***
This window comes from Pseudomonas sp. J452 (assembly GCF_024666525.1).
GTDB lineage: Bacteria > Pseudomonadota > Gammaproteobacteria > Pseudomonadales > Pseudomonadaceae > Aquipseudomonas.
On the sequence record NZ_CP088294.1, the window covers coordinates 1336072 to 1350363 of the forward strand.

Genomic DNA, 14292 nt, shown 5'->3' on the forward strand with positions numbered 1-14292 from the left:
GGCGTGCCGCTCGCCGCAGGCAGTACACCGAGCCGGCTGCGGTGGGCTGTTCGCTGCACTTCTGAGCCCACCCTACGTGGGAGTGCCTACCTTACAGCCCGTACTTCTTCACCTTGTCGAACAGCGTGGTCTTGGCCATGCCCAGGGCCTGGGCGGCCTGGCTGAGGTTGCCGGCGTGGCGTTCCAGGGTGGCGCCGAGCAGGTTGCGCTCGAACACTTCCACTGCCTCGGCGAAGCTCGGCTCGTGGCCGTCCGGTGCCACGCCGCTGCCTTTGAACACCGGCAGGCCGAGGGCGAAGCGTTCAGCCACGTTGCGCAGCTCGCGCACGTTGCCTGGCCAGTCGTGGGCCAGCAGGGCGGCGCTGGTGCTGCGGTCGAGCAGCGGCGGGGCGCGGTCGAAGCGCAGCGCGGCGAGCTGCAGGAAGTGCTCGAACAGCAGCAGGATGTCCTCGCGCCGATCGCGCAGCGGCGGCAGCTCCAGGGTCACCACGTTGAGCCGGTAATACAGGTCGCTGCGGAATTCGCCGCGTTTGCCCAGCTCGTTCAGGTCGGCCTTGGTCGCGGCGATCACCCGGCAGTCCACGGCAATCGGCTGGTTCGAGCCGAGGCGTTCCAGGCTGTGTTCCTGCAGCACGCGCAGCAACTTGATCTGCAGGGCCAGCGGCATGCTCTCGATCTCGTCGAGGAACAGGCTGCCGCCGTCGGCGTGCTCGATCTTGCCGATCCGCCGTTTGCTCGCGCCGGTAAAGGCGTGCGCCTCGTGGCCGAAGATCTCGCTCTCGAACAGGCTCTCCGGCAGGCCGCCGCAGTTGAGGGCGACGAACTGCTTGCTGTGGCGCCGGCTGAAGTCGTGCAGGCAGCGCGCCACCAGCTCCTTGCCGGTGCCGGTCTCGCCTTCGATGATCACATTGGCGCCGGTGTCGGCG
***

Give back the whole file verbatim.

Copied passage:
This window comes from Pseudomonas sp. J452 (assembly GCF_024666525.1).
GTDB lineage: Bacteria > Pseudomonadota > Gammaproteobacteria > Pseudomonadales > Pseudomonadaceae > Aquipseudomonas.
On the sequence record NZ_CP088294.1, the window covers coordinates 1336072 to 1350363 of the forward strand.

Genomic DNA, 14292 nt, shown 5'->3' on the forward strand with positions numbered 1-14292 from the left:
GGCGTGCCGCTCGCCGCAGGCAGTACACCGAGCCGGCTGCGGTGGGCTGTTCGCTGCACTTCTGAGCCCACCCTACGTGGGAGTGCCTACCTTACAGCCCGTACTTCTTCACCTTGTCGAACAGCGTGGTCTTGGCCATGCCCAGGGCCTGGGCGGCCTGGCTGAGGTTGCCGGCGTGGCGTTCCAGGGTGGCGCCGAGCAGGTTGCGCTCGAACACTTCCACTGCCTCGGCGAAGCTCGGCTCGTGGCCGTCCGGTGCCACGCCGCTGCCTTTGAACACCGGCAGGCCGAGGGCGAAGCGTTCAGCCACGTTGCGCAGCTCGCGCACGTTGCCTGGCCAGTCGTGGGCCAGCAGGGCGGCGCTGGTGCTGCGGTCGAGCAGCGGCGGGGCGCGGTCGAAGCGCAGCGCGGCGAGCTGCAGGAAGTGCTCGAACAGCAGCAGGATGTCCTCGCGCCGATCGCGCAGCGGCGGCAGCTCCAGGGTCACCACGTTGAGCCGGTAATACAGGTCGCTGCGGAATTCGCCGCGTTTGCCCAGCTCGTTCAGGTCGGCCTTGGTCGCGGCGATCACCCGGCAGTCCACGGCAATCGGCTGGTTCGAGCCGAGGCGTTCCAGGCTGTGTTCCTGCAGCACGCGCAGCAACTTGATCTGCAGGGCCAGCGGCATGCTCTCGATCTCGTCGAGGAACAGGCTGCCGCCGTCGGCGTGCTCGATCTTGCCGATCCGCCGTTTGCTCGCGCCGGTAAAGGCGTGCGCCTCGTGGCCGAAGATCTCGCTCTCGAACAGGCTCTCCGGCAGGCCGCCGCAGTTGAGGGCGACGAACTGCTTGCTGTGGCGCCGGCTGAAGTCGTGCAGGCAGCGCGCCACCAGCTCCTTGCCGGTGCCGGTCTCGCCTTCGATGATCACATTGGCGCCGGTGTCGGCG